Imagine a world in which people are fully exposed to the consequences of their actions.
Consider the shirt you are wearing right now. Where did it come from? What did it take to get that shirt on your body? If you knew three five-year old children had slaved for multiple 15-hour shifts to produce that shirt, would you still buy it? Maybe not.
Perhaps it is not that people do not care, but rather that they do not know.
Yet, traditional finance, with its roots in neoclassical economics, has long assumed that investors are rational, risk-averse, and have access to perfect information. If you are thinking this sounds just like Eugene Fama’s Efficient Markets Hypothesis, you are correct. Fama asserted a fully transparent financial market: market prices reflect all available information, making it virtually impossible for active managers to outperform.
Traditional finance is based on an assumption of diminishing marginal return. The risk-averse investor suffers a greater loss in utility for a given loss in wealth than he/she gains in utility for the same rise in wealth. Faced with a choice, the risk-averse investor will consistently choose the alternative with the highest expected utility.
Then the world experienced the advent of behavioral finance.
Meet Warren Buffett. Age, 84. Net worth, $73 billion.
Buffett, among others, has achieved vast success from an ability to grasp the intricacies of behavioral finance, a study that attempts to understand and explain how people make decisions. In stark contrast to traditional finance, behavioral finance neither assumes people act rationally nor that markets are efficient.
“In some ways, predicting the economy is even more difficult than forecasting the weather, because the economy is not made up of molecules whose behavior is subject to the laws of physics, but rather human beings who are themselves thinking about the future and whose behavior may be influenced by the forecasts that they or others make.” – Ben Bernanke, Former U.S. Federal Reserve Chairman
Behavioral finance would point to the notion of bounded rationality, asserting that people are not fully rational when making decisions and do not necessarily optimize utility, but rather strive for “satisfice”, or choices that both “satisfy” and “suffice”. In other words, people make choices that are not necessarily optimal, but rather sufficient.
Consider the following.
Income Elasticity of Demand is the renowned nomenclature to detail the relationship between quantity demanded and real income. As such: Income Elasticity of Demand = percentage change in quantity demanded / percentage change in income.
What if there was such existence of a Sustainable Elasticity of Demand?
If there existed a quantifiable measurement of consumer demand per dollar spent on sustainable initiative, companies might be able to understand exactly how to maximize demand through sustainability.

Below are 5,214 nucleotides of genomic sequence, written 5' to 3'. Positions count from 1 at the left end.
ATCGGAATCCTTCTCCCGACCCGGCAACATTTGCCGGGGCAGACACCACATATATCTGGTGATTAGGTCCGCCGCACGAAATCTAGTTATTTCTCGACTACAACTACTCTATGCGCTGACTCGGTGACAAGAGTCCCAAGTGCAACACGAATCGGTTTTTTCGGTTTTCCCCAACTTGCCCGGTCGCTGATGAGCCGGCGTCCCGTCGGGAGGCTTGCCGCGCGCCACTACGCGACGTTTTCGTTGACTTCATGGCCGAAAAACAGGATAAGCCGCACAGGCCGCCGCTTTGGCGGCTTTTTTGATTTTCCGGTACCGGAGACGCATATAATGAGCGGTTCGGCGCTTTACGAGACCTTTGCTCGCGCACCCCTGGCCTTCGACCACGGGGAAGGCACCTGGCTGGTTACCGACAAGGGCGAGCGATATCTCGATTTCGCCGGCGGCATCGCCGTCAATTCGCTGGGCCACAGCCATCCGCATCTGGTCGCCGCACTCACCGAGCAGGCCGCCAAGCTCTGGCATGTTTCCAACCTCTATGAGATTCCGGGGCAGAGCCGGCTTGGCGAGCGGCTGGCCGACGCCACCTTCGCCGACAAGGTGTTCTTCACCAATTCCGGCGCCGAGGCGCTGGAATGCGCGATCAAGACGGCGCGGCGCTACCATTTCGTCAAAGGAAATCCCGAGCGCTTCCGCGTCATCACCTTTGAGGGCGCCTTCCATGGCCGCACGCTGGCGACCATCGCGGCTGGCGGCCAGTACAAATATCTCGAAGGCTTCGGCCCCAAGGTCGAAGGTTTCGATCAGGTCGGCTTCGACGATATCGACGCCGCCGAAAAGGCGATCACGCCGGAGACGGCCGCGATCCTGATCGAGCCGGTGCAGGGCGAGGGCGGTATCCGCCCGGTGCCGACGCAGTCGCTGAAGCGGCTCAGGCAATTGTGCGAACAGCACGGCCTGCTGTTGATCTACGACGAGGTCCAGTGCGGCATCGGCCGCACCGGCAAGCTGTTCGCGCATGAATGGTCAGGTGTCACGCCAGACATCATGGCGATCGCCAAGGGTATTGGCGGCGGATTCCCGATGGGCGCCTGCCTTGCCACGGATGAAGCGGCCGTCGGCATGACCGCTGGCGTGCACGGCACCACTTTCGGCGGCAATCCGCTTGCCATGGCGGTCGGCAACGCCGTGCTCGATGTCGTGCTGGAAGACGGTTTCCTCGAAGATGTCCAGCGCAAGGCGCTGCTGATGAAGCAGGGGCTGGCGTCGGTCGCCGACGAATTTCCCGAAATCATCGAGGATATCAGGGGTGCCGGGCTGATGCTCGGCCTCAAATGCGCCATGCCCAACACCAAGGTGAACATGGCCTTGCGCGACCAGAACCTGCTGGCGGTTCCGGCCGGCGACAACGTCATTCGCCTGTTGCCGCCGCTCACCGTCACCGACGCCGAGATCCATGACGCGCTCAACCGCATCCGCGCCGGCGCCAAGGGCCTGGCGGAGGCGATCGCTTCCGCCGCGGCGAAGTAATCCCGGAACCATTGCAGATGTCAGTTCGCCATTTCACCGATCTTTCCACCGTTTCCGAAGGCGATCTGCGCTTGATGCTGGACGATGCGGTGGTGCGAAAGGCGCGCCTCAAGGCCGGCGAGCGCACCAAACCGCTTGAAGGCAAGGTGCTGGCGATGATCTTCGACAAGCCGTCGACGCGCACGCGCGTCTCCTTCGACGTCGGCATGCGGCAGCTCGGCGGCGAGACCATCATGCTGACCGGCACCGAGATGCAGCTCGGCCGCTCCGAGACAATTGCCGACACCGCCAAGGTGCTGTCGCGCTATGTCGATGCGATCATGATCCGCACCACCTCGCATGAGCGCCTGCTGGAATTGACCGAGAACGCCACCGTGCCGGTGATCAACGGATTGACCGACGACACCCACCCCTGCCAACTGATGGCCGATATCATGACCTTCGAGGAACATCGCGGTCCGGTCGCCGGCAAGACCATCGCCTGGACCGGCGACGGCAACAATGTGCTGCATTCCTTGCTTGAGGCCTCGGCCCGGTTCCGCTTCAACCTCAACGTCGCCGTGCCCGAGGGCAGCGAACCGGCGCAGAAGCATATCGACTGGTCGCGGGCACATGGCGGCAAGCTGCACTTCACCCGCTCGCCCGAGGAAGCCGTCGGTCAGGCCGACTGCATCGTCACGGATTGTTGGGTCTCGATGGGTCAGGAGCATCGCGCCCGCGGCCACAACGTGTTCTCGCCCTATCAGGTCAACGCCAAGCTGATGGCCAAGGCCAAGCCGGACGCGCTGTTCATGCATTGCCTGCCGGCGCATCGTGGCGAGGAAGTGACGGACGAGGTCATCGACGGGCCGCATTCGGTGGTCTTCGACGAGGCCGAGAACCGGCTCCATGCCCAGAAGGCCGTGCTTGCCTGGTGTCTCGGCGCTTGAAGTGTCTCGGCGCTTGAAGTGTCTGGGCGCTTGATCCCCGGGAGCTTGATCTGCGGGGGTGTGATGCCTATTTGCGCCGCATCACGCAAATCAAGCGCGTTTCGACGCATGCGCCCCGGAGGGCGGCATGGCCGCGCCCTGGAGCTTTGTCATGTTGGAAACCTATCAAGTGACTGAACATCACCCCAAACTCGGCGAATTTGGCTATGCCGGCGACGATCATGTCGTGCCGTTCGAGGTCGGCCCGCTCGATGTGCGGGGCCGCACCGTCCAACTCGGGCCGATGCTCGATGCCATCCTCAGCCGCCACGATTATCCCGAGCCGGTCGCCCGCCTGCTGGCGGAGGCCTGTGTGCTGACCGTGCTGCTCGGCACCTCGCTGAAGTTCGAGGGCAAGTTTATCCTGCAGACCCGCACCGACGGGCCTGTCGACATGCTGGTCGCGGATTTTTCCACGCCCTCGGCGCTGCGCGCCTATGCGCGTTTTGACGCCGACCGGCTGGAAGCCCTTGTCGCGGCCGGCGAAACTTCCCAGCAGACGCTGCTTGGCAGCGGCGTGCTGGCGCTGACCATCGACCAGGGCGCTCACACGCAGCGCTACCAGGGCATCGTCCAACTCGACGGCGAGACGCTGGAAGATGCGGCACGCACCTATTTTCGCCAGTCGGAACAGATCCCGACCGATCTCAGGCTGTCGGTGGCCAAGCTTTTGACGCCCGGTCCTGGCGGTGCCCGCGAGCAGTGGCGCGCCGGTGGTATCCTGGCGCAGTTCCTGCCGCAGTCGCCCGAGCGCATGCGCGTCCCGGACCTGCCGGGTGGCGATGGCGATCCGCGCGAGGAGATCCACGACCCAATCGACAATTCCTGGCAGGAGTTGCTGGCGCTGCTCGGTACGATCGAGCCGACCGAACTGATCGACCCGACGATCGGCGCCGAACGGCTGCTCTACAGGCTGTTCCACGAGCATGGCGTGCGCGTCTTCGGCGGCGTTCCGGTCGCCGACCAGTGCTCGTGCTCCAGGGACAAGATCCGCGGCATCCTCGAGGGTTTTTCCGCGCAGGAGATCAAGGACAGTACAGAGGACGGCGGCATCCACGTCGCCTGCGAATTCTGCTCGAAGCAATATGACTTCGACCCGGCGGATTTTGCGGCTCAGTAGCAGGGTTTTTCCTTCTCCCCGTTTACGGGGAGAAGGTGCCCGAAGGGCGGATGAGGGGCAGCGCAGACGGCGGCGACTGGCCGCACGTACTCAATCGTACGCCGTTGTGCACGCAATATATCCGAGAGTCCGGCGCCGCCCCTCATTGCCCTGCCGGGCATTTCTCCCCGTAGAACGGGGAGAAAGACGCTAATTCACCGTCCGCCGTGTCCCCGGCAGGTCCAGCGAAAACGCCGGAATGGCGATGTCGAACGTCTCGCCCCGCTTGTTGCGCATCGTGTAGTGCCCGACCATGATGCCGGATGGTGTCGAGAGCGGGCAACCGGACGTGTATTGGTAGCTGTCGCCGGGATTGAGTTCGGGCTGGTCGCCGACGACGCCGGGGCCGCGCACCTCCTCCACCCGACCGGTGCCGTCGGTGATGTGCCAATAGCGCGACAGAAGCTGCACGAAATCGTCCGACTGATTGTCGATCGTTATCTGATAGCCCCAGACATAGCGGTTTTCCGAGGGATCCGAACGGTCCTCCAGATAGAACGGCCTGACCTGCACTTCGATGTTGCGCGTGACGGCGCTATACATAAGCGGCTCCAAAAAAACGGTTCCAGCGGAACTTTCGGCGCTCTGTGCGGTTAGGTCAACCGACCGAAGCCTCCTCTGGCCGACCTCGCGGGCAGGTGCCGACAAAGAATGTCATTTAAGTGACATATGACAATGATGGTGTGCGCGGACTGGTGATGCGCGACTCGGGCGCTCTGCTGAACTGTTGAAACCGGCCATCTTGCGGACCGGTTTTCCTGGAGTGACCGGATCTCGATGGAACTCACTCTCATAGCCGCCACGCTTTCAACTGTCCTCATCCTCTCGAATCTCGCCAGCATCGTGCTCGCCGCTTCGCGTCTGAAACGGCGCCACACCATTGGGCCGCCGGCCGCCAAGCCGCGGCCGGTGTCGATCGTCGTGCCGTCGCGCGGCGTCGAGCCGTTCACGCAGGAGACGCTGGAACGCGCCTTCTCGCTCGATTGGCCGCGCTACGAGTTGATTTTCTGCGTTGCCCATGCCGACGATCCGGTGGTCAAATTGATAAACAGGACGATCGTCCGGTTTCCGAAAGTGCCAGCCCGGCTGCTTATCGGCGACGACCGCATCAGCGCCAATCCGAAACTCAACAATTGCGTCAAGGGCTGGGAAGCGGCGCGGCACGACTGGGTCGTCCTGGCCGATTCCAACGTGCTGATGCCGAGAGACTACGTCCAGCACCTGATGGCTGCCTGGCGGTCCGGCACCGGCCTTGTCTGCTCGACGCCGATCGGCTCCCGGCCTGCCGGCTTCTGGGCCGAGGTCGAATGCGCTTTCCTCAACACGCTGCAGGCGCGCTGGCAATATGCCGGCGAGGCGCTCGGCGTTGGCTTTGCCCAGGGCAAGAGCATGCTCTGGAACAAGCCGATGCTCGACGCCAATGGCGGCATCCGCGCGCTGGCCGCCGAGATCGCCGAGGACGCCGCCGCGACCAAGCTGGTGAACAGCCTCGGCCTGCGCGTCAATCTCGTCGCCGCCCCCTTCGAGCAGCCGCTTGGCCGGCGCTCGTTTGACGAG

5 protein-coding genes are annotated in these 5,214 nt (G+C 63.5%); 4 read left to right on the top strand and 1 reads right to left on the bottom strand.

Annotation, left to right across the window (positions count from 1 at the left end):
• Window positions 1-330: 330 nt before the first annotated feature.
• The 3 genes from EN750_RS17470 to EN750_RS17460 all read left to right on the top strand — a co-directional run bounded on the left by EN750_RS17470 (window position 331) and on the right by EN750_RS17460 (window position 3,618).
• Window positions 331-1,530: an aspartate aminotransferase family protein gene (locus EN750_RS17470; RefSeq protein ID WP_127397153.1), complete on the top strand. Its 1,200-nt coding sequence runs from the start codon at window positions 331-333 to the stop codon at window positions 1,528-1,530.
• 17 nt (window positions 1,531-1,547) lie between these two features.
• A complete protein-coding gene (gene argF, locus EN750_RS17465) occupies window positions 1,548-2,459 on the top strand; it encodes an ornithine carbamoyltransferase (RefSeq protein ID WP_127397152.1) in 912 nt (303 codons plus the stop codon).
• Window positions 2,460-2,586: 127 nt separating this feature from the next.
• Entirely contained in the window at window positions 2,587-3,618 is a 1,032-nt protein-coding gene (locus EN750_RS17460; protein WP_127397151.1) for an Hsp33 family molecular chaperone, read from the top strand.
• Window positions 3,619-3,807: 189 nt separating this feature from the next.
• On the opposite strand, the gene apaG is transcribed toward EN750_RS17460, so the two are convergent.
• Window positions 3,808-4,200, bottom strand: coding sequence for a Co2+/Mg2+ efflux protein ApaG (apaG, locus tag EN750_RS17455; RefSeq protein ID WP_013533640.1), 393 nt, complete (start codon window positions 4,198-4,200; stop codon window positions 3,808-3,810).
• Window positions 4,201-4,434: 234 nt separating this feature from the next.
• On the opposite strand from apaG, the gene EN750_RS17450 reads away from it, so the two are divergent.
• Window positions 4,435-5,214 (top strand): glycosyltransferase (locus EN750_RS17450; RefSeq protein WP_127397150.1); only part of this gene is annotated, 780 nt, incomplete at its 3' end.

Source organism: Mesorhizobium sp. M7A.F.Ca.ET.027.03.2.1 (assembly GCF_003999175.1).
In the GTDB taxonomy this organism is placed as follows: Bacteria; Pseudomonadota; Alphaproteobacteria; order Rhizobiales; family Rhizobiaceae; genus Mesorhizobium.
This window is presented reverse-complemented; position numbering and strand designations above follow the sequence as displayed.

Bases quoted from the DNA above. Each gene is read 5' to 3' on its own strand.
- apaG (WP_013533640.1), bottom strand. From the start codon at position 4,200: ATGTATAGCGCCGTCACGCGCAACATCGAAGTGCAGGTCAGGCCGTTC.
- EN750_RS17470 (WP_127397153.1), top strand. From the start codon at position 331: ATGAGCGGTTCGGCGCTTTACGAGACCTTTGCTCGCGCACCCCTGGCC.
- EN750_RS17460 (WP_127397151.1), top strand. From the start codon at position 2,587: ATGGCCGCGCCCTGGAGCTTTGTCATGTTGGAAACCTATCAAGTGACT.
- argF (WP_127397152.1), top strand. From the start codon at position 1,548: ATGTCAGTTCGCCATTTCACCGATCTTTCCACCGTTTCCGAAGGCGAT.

Interestingly, neoclassical economists would contend there is no feasible method in which companies could increase Sustainable Elasticity of Demand, because all relevant information is already priced into the market. Neoclassical economists would further assert that there is no additional information a company could portray to a consumer to change his/her elasticity of sustainable demand.
Hypothetically, one could conclude that a sole consideration of traditional finance (thus, the utter absence of behavioral finance) would equate to a fully sustainable economy. There would be no denial on behalf of investors and consumers because everyone would be exposed to full information. If one was guaranteed that the car he/she was about to drive would destroy the planet, logically he/she would not drive that car. As traditional finance asserts everyone to be rational, that car would not be driven. Corporations who today hide behind the lack of mandatory transparency would be held accountable for negative externalities because all information regarding corporate behavior and consequences would be exposed.
Under the assumptions of behavioral finance, consumers deny, justify, and rationalize incomplete information. As such, sustainable initiatives are often left unrewarded.
Somewhat paradoxically, the assumptions underlying behavioral finance are not only the reason why corporations and consumers fail to fully embrace sustainability, but also why corporations today are presented with such a tremendous opportunity. An opportunity exists for companies to elicit a positive consumer/investor response to sustainability if able to present relevant information to consumers and investors in a manner which can seamlessly be incorporated into decision making.
And thus we come full circle back to the Sustainable Elasticity of Demand.